After being in print for twenty years, the Chronological Encyclopedia of Discoveries in Space, covering everything that was learned on every single space mission in the 20th century, has finally gone out of print.
Behind The Black, c/o Robert Zimmerman
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"Useful to space buffs and generalists, comprehensive but readable, Bob Zimmerman's Encyclopedia belongs front and center on everyone's bookshelf." -- Mike Collins, Apollo 11 astronaut
"The Chronological Encylopedia of Discoveries in Space is no passionless compendium of information. Robert Zimmerman's fact-filled reports, which cover virtually every spacecraft or probe to have ventured into the heavens, relate the scientific and technical adventure of space exploration enthusiastically and with authority." -- American Scientist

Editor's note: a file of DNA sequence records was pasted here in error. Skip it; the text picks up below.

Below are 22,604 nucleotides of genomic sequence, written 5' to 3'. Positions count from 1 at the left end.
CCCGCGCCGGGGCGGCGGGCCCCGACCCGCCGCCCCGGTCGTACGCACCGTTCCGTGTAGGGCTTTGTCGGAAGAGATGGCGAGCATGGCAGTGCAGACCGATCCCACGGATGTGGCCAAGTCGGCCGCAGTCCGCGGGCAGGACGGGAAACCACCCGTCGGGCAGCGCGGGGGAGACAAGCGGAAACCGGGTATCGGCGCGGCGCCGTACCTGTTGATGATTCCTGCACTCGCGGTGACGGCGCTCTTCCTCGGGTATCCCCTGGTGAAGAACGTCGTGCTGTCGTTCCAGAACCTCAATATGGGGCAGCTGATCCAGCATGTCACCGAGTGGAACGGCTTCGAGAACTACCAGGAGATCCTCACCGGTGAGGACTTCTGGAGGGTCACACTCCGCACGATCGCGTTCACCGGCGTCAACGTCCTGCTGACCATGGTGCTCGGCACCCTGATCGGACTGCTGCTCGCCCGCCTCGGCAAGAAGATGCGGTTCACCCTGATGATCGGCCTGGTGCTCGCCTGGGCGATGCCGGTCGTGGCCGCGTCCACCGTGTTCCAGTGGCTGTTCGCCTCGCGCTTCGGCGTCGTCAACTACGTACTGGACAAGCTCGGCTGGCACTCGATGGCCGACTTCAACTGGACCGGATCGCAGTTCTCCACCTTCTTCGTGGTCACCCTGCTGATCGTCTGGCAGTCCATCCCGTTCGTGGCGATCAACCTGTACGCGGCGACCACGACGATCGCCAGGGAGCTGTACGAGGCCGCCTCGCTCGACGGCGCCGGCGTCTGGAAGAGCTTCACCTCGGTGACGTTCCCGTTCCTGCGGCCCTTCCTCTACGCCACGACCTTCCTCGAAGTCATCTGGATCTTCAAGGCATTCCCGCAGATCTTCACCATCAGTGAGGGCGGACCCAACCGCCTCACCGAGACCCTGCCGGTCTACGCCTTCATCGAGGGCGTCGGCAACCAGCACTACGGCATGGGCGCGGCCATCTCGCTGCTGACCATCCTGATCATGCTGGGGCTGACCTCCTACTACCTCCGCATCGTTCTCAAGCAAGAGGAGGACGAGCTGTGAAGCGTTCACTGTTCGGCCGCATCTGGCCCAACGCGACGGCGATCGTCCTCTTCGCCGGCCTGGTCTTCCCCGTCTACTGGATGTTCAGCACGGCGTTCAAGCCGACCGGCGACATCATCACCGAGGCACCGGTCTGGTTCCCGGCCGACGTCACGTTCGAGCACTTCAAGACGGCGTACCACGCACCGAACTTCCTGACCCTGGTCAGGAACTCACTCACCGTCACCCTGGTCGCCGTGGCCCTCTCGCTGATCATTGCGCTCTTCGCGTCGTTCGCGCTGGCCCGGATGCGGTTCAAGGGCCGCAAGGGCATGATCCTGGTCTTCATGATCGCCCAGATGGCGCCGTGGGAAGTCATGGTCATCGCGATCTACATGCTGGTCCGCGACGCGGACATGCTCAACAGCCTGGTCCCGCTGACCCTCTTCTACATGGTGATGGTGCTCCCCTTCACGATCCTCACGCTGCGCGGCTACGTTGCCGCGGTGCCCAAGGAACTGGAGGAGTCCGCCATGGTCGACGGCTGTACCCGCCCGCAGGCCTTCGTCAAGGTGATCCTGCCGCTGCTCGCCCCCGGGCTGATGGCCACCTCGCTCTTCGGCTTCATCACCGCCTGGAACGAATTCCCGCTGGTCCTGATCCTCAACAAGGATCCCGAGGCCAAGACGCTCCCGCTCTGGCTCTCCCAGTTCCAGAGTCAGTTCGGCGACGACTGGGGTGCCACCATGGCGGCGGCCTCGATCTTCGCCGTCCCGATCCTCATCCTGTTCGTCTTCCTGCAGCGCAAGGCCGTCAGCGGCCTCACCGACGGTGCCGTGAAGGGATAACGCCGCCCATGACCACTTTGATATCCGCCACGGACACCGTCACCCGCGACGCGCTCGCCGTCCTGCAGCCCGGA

Archeologists may have found King Arthur’s round table in Scotland.
The new survey — funded by Historic Scotland and Stirling City Heritage Trust — used the latest scientific techniques to showing lost structures and features up to a metre below the ground. It also revealed a series of ditches south of the main mound, as well as remains of buildings, and more recent structures, including modern drains which appear at the northern end of the gardens.
Mr Harrison, who has studied the King’s Knot for 20 years, said: “It is a mystery which the documents cannot solve, but geophysics has given us new insights. “Of course, we cannot say that King Arthur was there, but the feature which surrounds the core of the Knot could explain the stories and beliefs that people held.”